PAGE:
Hang out with friends. Finish the thesis. Hang out with friends. Venture outside campus and at last go to a Red Sox game. Attend one or two lectures by eminent professors and talks by famous speakers. Hang out with friends.
Those are among the most common items on seniors’ bucket lists of things to do before Commencement on May 30. With just over a month until graduation, students find themselves scrambling to finish what’s left of coursework and extracurriculars, and tick off the list of things they had put off until, well, now.
Rodrigo Cordova, who’s concentrating in astrophysics and physics with a secondary in archaeology, said high on his list is finishing a 3-foot-by-4-foot oil painting he started during his junior year, struck by the devastating effects of Hurricane Maria on his native Puerto Rico.
Cordova keeps his painting at the art studio in the Cabot House Quad. It contrasts a panorama of lush forest against a landscape of damaged homes topped with blue roofing tarps, the legacy of what is considered one of the deadliest natural disasters in U.S. history.
“It represents my feelings about the hurricane and what it did to the island,” said Cordova, who discovered a love for painting in the eighth grade. “I really feel I have to finish the painting before I graduate because I have no idea when I’ll get to it afterward.”
There are plenty of posts and articles listing the top 10 or 100 things to do before graduation, but most students have their own yearnings. Angelica Chima had heard of a list circulating online that included some choices she found questionable, such as getting busy in Widener, running naked around Harvard Yard, or desecrating a famous landmark.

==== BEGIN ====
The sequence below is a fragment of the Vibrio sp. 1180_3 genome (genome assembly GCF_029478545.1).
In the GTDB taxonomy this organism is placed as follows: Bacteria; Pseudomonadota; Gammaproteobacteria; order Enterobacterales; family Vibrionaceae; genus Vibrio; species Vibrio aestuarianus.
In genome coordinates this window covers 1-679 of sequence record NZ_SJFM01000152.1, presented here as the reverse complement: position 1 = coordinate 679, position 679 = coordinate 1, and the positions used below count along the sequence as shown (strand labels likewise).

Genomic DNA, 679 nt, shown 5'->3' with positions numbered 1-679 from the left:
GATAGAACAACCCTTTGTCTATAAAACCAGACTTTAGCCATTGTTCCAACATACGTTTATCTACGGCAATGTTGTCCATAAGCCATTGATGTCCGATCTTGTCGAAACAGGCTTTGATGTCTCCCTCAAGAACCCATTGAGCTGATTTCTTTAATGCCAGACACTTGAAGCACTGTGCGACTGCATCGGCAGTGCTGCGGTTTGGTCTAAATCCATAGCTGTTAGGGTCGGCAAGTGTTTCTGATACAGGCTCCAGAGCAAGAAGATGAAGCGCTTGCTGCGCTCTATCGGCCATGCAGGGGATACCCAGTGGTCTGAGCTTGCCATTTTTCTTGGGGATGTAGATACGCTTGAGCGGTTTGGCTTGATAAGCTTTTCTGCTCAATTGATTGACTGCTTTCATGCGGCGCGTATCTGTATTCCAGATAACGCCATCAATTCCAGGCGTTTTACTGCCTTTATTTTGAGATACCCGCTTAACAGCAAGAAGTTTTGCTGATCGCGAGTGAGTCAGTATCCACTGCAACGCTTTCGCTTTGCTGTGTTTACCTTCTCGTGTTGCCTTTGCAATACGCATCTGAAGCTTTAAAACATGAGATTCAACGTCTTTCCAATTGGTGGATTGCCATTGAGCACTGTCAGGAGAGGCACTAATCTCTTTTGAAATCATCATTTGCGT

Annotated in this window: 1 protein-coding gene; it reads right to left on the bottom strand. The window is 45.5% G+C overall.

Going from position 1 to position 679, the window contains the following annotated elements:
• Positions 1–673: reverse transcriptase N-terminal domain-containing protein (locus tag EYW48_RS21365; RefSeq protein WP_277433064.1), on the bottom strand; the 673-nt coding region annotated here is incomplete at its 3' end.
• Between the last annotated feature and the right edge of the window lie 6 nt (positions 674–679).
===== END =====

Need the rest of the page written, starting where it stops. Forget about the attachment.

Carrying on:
“There were things I didn’t want to do,” said Chima, who is concentrating in the history of science with a secondary in global health and public policy. “Things like jumping into the Charles River.”
What Chima does want to do is take part in Eleganza, a fashion show featuring Harvard students as models, which is often held in late April. She auditioned in the fall and she got a call back. Chima also plans to spend the time she has left here exploring Boston and New England, attending a lecture by a distinguished speaker, and reconnecting with friends she made in her first year. “In general, I’m just enjoying every day and every moment,” she said.